15 May 2021

Tangzhong Milk Bread

This is a recipe I came across two years ago on youtube and I keep looking at it and thinking that I really should try it out and then other things happen and take my attention away. I tried to find out what Tangzhong means and found this video, which seems very informative.


Cooked dough
40g bread flour
200g water

Main dough
580g bread flour
60g sugar
12g salt
10g dry yeast
10g dry milk
260g milk
50g egg
50g unsalted butter at room temperature
egg wash (1 egg yolk + milk)


  1. Mix the ingredients for the cooked dough in a saucepan. Turn on medium heat and keep stirring until mixture thickens to a smooth paste.
  2. Let cool to room temperature, then refrigerate for at least 6 hours or overnight. Bring out to room temperature about an hour before using.
  3. Mix together the dry ingredients for the main dough except the salt in the mixing bowl of a stand mixer to combine well.
  4. Then mixing at low speed, add in the milk, egg and the cooked dough and let the machine work until gluten has developed well.
  5. Then add the salt, a little at a time and once incorporated, turn out the dough onto the work surface.
  6. Spread the dough a bit, add in the soft unsalted butter, incorporate manually and shape into a ball.
  7. Put the dough back into the mixing bowl, cover with plastic wrap, and let it rest for 40 minutes to an hour in a warm place or a proofing drawer.
  8. Test the dough by poking your finger into it. If the dough does not spring back, it is ready.
  9. Weigh the dough and divide into 6 equal parts. Shape each part into a ball, then cover again with plastic wrap and let it rest for 15 minutes.
  10. Roll or stretch each ball to an oval, about 1 cm thick and around 20 cm in length. Fold the top third over the middle third, then fold the lower third over that, a bit like a single turn when making puff pastry. Then turn the dough 90 degrees and roll dough into a tight roll, pinching it together at the seam. Repeat with the other pieces.
  11. Place 3 of the rolls into one bread pan, cover with cling film and let proof for 30 minutes to an hour.
  12. Brush with egg wash and bake in the oven, preheated to 180°C for 25-30 minutes.

    In this first attempt, I had no milk powder and I followed the video recipe, where the salt and butter were added at the start. So after some 20 minutes in the mixer machine, it still hadn't stopped sticking, but I chose to stop it because I feared the gluten would collapse. So I've made adjustments in the instructions above to save some time and get a good gluten development before adding the salt and butter.

    Once I'd placed it into the bread pans, I'd also started bakint biscuits in parallel, so I let the bread proof for 1 h, rather than just 30 minutes. I thought I'd over-proofed the bread, but not too badly actually, I did get some good oven spring and it poked up above the top edge of the bread tin. It did go a bit too dark and shiny on the top surface, I guess I didn't use enough milk in my egg wash, but the recipe didn't provide quantities and I just added about a teaspoon or so. When I took the two loaves out of the oven, Lundulph commented that it looks like a cake and should be iced.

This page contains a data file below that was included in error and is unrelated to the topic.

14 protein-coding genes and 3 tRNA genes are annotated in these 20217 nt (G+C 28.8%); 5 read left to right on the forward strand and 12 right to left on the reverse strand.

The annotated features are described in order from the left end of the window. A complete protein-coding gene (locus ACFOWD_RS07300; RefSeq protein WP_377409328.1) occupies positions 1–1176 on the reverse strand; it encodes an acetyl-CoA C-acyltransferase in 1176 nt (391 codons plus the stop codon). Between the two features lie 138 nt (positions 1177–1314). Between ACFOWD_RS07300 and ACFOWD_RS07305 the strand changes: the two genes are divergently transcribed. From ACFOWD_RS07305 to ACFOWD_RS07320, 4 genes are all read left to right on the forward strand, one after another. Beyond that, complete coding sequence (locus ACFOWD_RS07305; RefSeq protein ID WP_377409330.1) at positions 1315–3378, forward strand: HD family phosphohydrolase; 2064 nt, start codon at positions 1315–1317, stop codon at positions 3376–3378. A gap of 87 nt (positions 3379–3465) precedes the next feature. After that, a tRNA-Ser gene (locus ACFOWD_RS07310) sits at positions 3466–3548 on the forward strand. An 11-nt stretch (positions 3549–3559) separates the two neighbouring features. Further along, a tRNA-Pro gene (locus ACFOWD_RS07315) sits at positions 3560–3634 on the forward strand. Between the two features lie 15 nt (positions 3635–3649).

After leaving it to cool down completely, it still felt very soft to the touch and I was very careful when I sliced it. It did indeed come out very soft and fluffy and as we tasted it, Lundulph's cheeks glowed and his eyes sparkled, which is the very best indicator that I've succeeded. An afterthought was that I should have used milk in the cooked dough paste as well, since I didn't have milk powder. The crumb texture wasn't as stringy as in the video, but I think that may be because I stopped kneading too early perhaps, rather than the lack of milk powder. I'll get some for next time and try again. We now have some beautiful slices of bread in the freezer, hopefully once they are toasted, it'll be possible to spread butter on them, freshly baked that would not have worked at all. I did give one slice a squeeze and it did unfold completely, which was quite pleasing. The only thing I didn't like is that it went so dark on top, next time I'll brush with milk only.

    In subsequent bakes, I've added milk powder and I'm not sure if it makes any difference or not. But even when adding the butter at the end, the dough should still be worked for at least 10 minutes with the stand mixer. It might not stop sticking to the sides either, but it will develop wonderful gluten. Needless to say, Lundulph has fallen in love with this bread as have I and I haven't baked any of my usual breads for a while now. I should perhaps adjust the amounts for 3 loaves, rather than two, so that it lasts a bit longer.

    Variation: Adding ½ dl of poppy seeds or sesame seeds along with the dry ingredients works quite well and the dough stops sticking towards the end of the kneading. At this attempt, I also skipped the chilling of the cooked dough overnight in the fridge. I didn't see any difference, it comes out as fluffy as in my orginal bake. I've also started using milk in the cooked dough, stopped shaping each loaf from 3 buns and also stopped brushing the top with egg/milk wash. I don't slice and freeze the bread until the following day, so that it is a bit more stable. As with other successful recipes, I've ended up doing this every other week now.

    Variation 2: Swapping out 100 g of the flour for the main dough with strong wholemeal flour and also replacing the egg with 40 ml milk. This still results in a fluffy bread, and a good to know, if there are no eggs in the house.

    Variation 3: Replacing 180 g of the flour with strong wholemeal flour is even better. Poppy or sesame seeds can still be added (½ dl), but then an extra tablespoon of milk should be added as well.

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